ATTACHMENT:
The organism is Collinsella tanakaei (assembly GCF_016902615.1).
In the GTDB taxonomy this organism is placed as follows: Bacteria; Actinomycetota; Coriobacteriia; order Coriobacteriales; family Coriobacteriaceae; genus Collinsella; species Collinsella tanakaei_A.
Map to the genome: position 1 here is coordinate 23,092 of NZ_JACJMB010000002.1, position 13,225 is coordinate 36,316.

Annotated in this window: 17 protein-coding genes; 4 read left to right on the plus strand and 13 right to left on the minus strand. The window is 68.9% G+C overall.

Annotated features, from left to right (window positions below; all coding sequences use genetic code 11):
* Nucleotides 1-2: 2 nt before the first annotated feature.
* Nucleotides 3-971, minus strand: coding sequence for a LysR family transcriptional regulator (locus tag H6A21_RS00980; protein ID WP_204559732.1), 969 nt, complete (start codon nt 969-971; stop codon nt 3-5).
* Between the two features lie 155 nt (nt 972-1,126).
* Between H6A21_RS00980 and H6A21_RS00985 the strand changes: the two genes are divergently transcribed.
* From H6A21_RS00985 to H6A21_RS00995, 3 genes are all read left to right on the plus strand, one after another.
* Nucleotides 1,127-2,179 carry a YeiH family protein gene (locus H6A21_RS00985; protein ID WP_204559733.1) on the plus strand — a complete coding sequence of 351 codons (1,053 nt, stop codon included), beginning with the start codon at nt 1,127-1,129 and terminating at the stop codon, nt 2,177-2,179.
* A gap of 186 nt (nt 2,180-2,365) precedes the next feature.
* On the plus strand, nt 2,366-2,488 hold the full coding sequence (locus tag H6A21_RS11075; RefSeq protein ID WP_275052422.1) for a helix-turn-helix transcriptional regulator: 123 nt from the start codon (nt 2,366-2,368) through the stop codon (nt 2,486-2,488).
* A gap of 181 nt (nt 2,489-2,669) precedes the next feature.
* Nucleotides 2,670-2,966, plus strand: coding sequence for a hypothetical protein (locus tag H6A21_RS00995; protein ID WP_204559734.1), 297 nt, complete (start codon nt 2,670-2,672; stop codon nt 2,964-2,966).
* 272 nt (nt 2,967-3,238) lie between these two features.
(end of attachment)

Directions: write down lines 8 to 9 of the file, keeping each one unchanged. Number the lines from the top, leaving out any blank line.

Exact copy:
* Between the two features lie 155 nt (nt 972-1,126).
* Between H6A21_RS00980 and H6A21_RS00985 the strand changes: the two genes are divergently transcribed.